Magical Game Boy Transformation!

Standard operating proceedure is to acquire the original hardware. The Full Changer is such a unique accessory that I doubt I could successfully map out what it does just by examining Zok Zok Heroes's game code. Additionally, infrared communication with the GBC is notably difficult to analyze. Unlike serial input-output (the Link Cable), which has a nice communication protocol supported by interrupts, sending and receiving data via the IR port is far more complex and involved, not to mention finnicky in real-life conditions. Getting a Complete-In-Box copy of Zok Zok Heroes was relatively easy and cheap online, to my surprise. I actually expected it to be a bit rarer, but I wasn't going to complain about low prices. This time around, no trouble from the post office either.

Once everything arrived, I was set to begin. The Full Changer is pretty much a long block with an ovular faceplate up front. The rear has an adjustable velcro strap where the player's hand is supposed to slide in. On the back, up top, there is a button used to activate the Full Changer, and above that are 3 red lights. On the very bottom there's another, smaller button. Players have to physically put the Full Changer on the GBC's IR port; when the two touch, the bottom button is pressed, which in turn causes the Full Changer to start beaming information. The whole thing operates with a CR2032 battery. Amazingly the Full Changer I got was basically brand-new; the little plastic tab was still in the battery slot, and even at 17 years old, the battery worked out of the box.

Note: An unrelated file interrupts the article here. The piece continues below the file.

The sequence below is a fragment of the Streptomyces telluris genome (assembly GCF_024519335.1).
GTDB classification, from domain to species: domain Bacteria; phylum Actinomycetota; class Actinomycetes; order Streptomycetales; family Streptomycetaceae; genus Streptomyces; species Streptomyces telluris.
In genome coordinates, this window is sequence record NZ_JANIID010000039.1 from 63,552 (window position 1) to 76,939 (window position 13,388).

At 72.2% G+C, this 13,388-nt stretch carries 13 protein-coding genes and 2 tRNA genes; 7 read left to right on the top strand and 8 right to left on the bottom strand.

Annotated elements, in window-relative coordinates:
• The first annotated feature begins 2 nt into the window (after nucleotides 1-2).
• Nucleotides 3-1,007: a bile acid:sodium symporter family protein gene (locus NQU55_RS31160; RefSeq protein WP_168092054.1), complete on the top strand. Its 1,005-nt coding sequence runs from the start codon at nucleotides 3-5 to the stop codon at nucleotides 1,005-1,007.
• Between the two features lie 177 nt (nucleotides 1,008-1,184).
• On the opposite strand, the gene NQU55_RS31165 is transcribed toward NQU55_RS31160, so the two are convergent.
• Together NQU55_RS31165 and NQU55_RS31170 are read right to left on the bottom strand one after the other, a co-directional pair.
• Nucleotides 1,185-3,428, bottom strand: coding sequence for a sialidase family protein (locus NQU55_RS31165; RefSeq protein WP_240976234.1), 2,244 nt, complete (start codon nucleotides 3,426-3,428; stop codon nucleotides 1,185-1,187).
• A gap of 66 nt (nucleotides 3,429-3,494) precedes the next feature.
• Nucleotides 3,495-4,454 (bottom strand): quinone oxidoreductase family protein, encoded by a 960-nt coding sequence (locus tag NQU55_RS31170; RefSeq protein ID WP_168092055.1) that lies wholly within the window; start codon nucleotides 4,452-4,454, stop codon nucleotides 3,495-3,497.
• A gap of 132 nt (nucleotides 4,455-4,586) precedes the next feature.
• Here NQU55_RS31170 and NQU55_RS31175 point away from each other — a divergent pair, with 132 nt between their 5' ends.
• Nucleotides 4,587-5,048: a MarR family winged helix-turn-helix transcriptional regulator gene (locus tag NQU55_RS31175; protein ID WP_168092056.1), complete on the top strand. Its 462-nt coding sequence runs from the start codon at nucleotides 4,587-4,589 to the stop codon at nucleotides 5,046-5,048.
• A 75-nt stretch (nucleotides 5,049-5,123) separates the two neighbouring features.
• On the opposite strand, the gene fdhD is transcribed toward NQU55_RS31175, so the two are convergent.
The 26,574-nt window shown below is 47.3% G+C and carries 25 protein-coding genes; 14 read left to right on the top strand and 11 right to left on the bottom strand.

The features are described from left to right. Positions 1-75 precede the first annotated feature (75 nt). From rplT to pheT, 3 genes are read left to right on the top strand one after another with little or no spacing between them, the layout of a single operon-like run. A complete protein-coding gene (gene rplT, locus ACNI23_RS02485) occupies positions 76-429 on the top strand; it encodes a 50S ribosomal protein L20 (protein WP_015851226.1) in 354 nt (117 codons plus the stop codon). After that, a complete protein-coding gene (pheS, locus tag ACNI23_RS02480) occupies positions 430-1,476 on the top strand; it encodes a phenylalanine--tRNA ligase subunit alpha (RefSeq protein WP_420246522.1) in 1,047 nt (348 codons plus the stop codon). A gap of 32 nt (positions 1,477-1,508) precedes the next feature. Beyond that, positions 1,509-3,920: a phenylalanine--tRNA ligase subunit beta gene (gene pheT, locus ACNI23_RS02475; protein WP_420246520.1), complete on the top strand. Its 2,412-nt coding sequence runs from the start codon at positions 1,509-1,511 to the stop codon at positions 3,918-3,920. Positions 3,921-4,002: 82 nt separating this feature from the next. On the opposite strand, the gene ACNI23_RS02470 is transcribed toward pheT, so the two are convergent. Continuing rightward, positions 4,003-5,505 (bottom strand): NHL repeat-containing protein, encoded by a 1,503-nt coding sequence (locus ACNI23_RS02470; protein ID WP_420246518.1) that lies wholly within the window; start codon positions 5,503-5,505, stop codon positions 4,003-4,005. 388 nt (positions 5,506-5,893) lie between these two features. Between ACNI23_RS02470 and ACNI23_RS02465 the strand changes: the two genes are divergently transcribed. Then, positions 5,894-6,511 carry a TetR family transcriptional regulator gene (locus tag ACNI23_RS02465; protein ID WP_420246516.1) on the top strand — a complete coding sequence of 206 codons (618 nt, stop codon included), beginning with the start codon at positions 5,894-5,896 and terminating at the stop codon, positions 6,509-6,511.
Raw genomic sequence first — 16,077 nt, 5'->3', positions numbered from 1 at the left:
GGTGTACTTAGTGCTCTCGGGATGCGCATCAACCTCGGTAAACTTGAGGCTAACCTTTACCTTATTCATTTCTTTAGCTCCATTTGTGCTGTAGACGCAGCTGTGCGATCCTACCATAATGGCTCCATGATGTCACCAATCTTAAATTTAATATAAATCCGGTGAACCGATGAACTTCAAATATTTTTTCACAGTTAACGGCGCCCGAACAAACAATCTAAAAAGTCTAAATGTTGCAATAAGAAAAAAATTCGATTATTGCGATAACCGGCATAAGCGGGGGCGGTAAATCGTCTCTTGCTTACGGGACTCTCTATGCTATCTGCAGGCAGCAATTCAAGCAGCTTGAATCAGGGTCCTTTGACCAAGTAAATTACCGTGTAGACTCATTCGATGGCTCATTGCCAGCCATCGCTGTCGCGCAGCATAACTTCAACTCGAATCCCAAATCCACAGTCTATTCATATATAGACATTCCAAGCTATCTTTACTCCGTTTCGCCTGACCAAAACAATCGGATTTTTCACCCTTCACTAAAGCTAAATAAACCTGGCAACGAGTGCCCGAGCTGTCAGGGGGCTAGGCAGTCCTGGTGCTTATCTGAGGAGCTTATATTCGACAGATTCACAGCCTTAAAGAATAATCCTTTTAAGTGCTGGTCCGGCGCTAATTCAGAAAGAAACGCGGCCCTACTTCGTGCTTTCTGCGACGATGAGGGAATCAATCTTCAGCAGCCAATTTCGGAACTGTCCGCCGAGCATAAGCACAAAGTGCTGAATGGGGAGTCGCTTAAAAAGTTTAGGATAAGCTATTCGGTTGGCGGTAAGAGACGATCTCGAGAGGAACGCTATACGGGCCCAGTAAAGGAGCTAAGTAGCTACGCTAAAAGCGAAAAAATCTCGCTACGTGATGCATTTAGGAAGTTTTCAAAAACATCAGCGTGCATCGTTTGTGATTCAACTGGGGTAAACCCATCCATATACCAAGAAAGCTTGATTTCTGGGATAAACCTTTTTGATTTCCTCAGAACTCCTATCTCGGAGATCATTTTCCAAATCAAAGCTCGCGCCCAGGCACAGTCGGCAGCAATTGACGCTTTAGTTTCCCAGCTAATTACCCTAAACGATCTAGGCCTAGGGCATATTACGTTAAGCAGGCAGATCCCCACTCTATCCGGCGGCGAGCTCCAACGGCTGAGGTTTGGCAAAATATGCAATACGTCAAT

Overall, the Full Changer's a real fascinating bit of gaming history, and I was very excited to have it in my possession. However, before I could poke and prod anything, I had to figure out how to actually use it... It sounds simple enough: just wave it around until it starts blinking and beeping correctly. I tried it, and nothing seemed to properly activate the Full Changer. After spending some time translating the instructions from Japanese, I finally got the proceedure right. Apparently the top button is pressed and then released, after which the 3 red lights will blink for about 5 seconds. During that period, players need to move the Full Changer in specific patterns (宇宙文字, literally space character or space letter, but I'll translate them as "Cosmic Characters"). When movement is detected, one of the three lights turns on until all three are lit up. At that point, the Cosmic Character is complete and ready for transmission to the GBC.

This is how you use the Full Changer. Some advice: always RTFM.